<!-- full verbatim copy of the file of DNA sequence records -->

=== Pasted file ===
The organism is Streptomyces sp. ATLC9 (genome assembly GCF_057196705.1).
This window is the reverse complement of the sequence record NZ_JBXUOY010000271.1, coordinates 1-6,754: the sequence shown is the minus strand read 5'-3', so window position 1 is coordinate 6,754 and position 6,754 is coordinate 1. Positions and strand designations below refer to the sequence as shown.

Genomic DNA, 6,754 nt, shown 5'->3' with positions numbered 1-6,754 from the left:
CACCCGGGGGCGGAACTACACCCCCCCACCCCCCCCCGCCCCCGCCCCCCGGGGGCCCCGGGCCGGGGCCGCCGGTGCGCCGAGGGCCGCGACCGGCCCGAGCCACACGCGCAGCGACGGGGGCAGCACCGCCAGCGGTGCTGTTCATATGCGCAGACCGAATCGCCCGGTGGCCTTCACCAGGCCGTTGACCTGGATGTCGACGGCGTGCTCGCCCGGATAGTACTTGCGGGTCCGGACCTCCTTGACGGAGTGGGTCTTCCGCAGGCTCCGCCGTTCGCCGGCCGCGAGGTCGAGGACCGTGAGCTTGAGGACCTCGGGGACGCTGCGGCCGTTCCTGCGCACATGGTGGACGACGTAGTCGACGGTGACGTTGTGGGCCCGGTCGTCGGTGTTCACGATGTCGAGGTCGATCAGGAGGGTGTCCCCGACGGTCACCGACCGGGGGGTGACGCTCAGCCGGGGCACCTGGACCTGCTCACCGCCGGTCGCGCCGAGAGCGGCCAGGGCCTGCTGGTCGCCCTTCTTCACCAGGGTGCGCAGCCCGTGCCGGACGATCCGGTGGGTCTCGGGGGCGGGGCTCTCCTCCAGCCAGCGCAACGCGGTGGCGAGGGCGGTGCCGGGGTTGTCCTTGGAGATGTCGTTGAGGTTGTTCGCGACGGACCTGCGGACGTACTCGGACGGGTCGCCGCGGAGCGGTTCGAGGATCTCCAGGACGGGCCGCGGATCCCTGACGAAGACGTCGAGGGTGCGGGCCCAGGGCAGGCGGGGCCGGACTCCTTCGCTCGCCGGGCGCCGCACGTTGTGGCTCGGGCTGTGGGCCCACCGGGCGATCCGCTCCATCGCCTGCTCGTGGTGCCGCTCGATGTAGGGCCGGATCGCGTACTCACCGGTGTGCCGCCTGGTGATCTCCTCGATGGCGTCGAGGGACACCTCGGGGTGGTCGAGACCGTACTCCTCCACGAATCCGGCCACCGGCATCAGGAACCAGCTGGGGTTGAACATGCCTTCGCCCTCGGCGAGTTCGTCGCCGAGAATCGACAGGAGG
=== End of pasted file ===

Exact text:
The organism is Streptomyces sp. ATLC9 (genome assembly GCF_057196705.1).
This window is the reverse complement of the sequence record NZ_JBXUOY010000271.1, coordinates 1-6,754: the sequence shown is the minus strand read 5'-3', so window position 1 is coordinate 6,754 and position 6,754 is coordinate 1. Positions and strand designations below refer to the sequence as shown.

Genomic DNA, 6,754 nt, shown 5'->3' with positions numbered 1-6,754 from the left:
CACCCGGGGGCGGAACTACACCCCCCCACCCCCCCCCGCCCCCGCCCCCCGGGGGCCCCGGGCCGGGGCCGCCGGTGCGCCGAGGGCCGCGACCGGCCCGAGCCACACGCGCAGCGACGGGGGCAGCACCGCCAGCGGTGCTGTTCATATGCGCAGACCGAATCGCCCGGTGGCCTTCACCAGGCCGTTGACCTGGATGTCGACGGCGTGCTCGCCCGGATAGTACTTGCGGGTCCGGACCTCCTTGACGGAGTGGGTCTTCCGCAGGCTCCGCCGTTCGCCGGCCGCGAGGTCGAGGACCGTGAGCTTGAGGACCTCGGGGACGCTGCGGCCGTTCCTGCGCACATGGTGGACGACGTAGTCGACGGTGACGTTGTGGGCCCGGTCGTCGGTGTTCACGATGTCGAGGTCGATCAGGAGGGTGTCCCCGACGGTCACCGACCGGGGGGTGACGCTCAGCCGGGGCACCTGGACCTGCTCACCGCCGGTCGCGCCGAGAGCGGCCAGGGCCTGCTGGTCGCCCTTCTTCACCAGGGTGCGCAGCCCGTGCCGGACGATCCGGTGGGTCTCGGGGGCGGGGCTCTCCTCCAGCCAGCGCAACGCGGTGGCGAGGGCGGTGCCGGGGTTGTCCTTGGAGATGTCGTTGAGGTTGTTCGCGACGGACCTGCGGACGTACTCGGACGGGTCGCCGCGGAGCGGTTCGAGGATCTCCAGGACGGGCCGCGGATCCCTGACGAAGACGTCGAGGGTGCGGGCCCAGGGCAGGCGGGGCCGGACTCCTTCGCTCGCCGGGCGCCGCACGTTGTGGCTCGGGCTGTGGGCCCACCGGGCGATCCGCTCCATCGCCTGCTCGTGGTGCCGCTCGATGTAGGGCCGGATCGCGTACTCACCGGTGTGCCGCCTGGTGATCTCCTCGATGGCGTCGAGGGACACCTCGGGGTGGTCGAGACCGTACTCCTCCACGAATCCGGCCACCGGCATCAGGAACCAGCTGGGGTTGAACATGCCTTCGCCCTCGGCGAGTTCGTCGCCGAGAATCGACAGGAGG